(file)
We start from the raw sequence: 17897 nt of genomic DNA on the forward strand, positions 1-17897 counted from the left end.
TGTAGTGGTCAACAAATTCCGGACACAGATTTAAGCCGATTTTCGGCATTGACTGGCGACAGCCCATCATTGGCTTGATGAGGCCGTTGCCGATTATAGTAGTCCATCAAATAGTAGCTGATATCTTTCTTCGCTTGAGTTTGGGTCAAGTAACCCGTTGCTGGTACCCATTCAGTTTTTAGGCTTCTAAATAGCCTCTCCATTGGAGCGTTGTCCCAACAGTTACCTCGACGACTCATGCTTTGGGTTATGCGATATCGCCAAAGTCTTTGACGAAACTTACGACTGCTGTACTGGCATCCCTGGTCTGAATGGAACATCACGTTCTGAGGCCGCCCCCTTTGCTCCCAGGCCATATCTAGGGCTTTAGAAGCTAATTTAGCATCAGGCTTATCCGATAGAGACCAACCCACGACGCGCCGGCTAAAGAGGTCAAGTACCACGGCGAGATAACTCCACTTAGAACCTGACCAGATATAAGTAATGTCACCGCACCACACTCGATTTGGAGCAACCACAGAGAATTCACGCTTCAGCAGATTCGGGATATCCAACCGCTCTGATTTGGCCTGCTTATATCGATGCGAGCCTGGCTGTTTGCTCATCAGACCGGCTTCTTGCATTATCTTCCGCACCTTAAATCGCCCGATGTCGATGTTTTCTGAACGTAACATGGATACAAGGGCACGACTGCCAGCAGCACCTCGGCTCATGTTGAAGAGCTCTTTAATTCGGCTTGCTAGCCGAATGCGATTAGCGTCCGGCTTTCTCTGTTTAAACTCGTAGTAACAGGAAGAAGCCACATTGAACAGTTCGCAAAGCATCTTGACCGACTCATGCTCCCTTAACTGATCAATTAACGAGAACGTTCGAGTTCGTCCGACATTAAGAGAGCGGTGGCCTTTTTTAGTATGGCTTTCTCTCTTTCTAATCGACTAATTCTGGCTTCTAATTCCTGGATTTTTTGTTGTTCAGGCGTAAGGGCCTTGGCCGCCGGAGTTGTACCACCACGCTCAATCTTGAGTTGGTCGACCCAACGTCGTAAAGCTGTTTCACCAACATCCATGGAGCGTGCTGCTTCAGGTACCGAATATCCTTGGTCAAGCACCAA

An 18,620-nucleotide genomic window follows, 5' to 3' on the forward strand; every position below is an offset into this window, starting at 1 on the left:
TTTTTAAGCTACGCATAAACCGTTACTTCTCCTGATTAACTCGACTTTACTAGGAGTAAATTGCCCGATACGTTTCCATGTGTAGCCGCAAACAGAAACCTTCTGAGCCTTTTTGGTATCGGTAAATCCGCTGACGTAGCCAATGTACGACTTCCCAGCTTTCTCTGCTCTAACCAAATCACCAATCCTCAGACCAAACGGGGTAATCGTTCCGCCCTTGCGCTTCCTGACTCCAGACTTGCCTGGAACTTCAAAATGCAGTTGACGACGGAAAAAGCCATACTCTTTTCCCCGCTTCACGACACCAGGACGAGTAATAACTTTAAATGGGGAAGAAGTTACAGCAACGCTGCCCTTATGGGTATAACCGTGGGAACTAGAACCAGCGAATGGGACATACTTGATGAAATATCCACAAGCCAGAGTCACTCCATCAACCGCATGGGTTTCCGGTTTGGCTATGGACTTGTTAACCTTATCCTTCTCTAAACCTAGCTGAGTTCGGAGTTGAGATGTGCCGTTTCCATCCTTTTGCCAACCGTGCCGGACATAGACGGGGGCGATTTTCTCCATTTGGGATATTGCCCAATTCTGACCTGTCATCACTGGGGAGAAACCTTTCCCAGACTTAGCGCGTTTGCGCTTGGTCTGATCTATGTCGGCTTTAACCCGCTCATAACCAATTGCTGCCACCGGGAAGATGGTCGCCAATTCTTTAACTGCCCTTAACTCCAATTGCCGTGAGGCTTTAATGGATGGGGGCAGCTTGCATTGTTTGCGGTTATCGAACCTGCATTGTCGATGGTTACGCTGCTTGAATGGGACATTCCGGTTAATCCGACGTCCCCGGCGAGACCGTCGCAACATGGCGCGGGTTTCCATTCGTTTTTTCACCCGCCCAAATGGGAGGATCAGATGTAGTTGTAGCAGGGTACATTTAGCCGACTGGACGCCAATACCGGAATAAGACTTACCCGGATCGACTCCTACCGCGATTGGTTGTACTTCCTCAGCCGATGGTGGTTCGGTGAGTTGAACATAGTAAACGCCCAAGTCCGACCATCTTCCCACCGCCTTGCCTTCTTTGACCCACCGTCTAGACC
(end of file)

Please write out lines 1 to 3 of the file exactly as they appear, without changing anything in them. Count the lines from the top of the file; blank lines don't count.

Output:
We start from the raw sequence: 17897 nt of genomic DNA on the forward strand, positions 1-17897 counted from the left end.
TGTAGTGGTCAACAAATTCCGGACACAGATTTAAGCCGATTTTCGGCATTGACTGGCGACAGCCCATCATTGGCTTGATGAGGCCGTTGCCGATTATAGTAGTCCATCAAATAGTAGCTGATATCTTTCTTCGCTTGAGTTTGGGTCAAGTAACCCGTTGCTGGTACCCATTCAGTTTTTAGGCTTCTAAATAGCCTCTCCATTGGAGCGTTGTCCCAACAGTTACCTCGACGACTCATGCTTTGGGTTATGCGATATCGCCAAAGTCTTTGACGAAACTTACGACTGCTGTACTGGCATCCCTGGTCTGAATGGAACATCACGTTCTGAGGCCGCCCCCTTTGCTCCCAGGCCATATCTAGGGCTTTAGAAGCTAATTTAGCATCAGGCTTATCCGATAGAGACCAACCCACGACGCGCCGGCTAAAGAGGTCAAGTACCACGGCGAGATAACTCCACTTAGAACCTGACCAGATATAAGTAATGTCACCGCACCACACTCGATTTGGAGCAACCACAGAGAATTCACGCTTCAGCAGATTCGGGATATCCAACCGCTCTGATTTGGCCTGCTTATATCGATGCGAGCCTGGCTGTTTGCTCATCAGACCGGCTTCTTGCATTATCTTCCGCACCTTAAATCGCCCGATGTCGATGTTTTCTGAACGTAACATGGATACAAGGGCACGACTGCCAGCAGCACCTCGGCTCATGTTGAAGAGCTCTTTAATTCGGCTTGCTAGCCGAATGCGATTAGCGTCCGGCTTTCTCTGTTTAAACTCGTAGTAACAGGAAGAAGCCACATTGAACAGTTCGCAAAGCATCTTGACCGACTCATGCTCCCTTAACTGATCAATTAACGAGAACGTTCGAGTTCGTCCGACATTAAGAGAGCGGTGGCCTTTTTTAGTATGGCTTTCTCTCTTTCTAATCGACTAATTCTGGCTTCTAATTCCTGGATTTTTTGTTGTTCAGGCGTAAGGGCCTTGGCCGCCGGAGTTGTACCACCACGCTCAATCTTGAGTTGGTCGACCCAACGTCGTAAAGCTGTTTCACCAACATCCATGGAGCGTGCTGCTTCAGGTACCGAATATCCTTGGTCAAGCACCAA

An 18,620-nucleotide genomic window follows, 5' to 3' on the forward strand; every position below is an offset into this window, starting at 1 on the left: